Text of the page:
was one of the best things that ever happened to John C. Reilly. "There's so much expectation that comes when you win," says the actor nominated for his turn as Renée Zellweger's doormat husband. "Winning an Oscar is like being the prettiest girl in high school: All the guys are convinced they've got no shot with you. My plan is never to get hot or cold. Stay "nice and warm."
He's getting warmer all the time. After powerful performances in Boogie Nights, The Perfect Storm, Gangs of New York and The Hours, the actor, 39, now stars as a two-bit con man in the new drama Criminal
This December, he reteams with Gangs
director Martin Scorsese and Leonardo DiCaprio
to play Howard Hughes's business partner in The Aviator
. Why are directors so eager to get him on board? "He has this Every-man, working-class quality that people like," says Criminal
director Gregory Jacobs. "He is believable in every part he plays." Granted, Reilly started training early for the role in Criminal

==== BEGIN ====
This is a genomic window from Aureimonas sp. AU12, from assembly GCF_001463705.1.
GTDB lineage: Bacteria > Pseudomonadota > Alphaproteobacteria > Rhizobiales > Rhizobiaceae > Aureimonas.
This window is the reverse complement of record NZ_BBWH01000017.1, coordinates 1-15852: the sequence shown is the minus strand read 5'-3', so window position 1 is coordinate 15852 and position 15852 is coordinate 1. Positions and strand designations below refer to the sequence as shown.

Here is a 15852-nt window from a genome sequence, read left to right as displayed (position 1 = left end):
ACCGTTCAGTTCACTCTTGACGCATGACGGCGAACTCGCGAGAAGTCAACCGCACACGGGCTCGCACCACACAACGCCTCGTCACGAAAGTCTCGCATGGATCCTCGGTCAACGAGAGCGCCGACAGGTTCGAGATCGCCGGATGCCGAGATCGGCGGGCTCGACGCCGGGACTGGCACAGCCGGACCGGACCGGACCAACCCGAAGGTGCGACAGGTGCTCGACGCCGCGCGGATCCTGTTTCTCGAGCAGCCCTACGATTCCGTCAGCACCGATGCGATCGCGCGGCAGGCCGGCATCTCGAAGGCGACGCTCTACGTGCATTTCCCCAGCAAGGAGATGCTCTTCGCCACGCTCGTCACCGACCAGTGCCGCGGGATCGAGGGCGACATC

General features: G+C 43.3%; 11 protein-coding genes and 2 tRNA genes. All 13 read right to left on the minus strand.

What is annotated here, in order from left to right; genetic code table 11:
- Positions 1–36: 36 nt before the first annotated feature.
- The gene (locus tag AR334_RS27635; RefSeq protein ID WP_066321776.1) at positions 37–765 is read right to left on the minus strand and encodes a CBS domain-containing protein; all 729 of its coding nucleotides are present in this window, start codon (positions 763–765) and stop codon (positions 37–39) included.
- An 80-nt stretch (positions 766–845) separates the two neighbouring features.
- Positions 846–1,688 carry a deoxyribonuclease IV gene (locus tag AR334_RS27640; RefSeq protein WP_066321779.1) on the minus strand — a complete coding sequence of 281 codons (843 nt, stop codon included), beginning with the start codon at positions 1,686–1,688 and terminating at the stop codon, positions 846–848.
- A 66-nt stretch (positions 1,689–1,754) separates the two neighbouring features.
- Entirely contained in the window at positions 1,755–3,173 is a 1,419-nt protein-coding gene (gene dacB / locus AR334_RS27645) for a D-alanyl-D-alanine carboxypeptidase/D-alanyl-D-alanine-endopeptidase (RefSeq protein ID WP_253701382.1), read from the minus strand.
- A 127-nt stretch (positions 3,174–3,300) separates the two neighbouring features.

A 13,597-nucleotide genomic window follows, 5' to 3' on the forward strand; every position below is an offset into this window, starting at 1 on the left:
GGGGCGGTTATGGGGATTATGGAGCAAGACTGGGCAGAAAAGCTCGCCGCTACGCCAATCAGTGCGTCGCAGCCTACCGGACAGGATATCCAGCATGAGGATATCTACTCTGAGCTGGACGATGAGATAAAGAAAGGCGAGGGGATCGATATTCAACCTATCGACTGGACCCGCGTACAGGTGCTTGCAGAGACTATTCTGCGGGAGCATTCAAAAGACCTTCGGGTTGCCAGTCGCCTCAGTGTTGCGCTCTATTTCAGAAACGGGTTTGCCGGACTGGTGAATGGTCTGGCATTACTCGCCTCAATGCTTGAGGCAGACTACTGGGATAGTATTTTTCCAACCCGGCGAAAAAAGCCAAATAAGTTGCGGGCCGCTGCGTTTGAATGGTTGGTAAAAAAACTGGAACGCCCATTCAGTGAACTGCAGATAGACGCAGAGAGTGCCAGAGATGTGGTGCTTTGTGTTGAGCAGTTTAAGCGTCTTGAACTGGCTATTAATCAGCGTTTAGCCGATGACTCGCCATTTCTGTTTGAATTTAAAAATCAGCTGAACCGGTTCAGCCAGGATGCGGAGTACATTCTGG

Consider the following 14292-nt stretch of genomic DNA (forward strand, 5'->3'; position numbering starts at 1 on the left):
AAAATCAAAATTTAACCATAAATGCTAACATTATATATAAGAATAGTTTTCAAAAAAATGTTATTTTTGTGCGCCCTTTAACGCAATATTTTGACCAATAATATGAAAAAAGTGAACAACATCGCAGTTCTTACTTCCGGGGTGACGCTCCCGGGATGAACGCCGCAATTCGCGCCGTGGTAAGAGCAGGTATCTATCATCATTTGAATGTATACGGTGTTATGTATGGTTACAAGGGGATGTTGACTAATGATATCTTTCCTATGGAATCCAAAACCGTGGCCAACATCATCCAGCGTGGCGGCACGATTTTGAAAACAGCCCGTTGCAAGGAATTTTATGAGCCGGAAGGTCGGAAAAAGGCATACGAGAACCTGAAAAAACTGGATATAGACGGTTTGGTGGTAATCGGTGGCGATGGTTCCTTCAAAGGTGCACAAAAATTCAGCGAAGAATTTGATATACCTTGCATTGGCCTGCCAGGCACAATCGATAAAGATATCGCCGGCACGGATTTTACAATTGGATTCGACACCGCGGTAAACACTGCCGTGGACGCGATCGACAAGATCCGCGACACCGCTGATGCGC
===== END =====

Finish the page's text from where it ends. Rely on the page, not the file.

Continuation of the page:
; he admits that while growing up in Chicago
, he sometimes amused himself with petty vandalism. "I was a curious kid who didn't have enough to engage him," says Reilly. But at age 8, "I went to the park near my house and started doing musicals and kids' plays. That put an end to my life of crime."
These days, his life includes steady work and a home in Los Angeles with wife Alison Dickey, 41, an independent film producer, with whom he has two children. His stellar reputation as a character actor has drawn comparisons to Gene Hackman, but after singing "Mister Cellophane" in Chicago
, he'd rather be the next Bruce Springsteen. "All actors really want to be rock stars," says Reilly, who plays the harmonica with his L.A. blues band stereoblues and is developing a Broadway musical based on the 1955 Ernest Borgnine film Marty. "Before I die, I'd love to record a really great album."
Not winning the Best Supporting Actor Oscar for the 2002 musical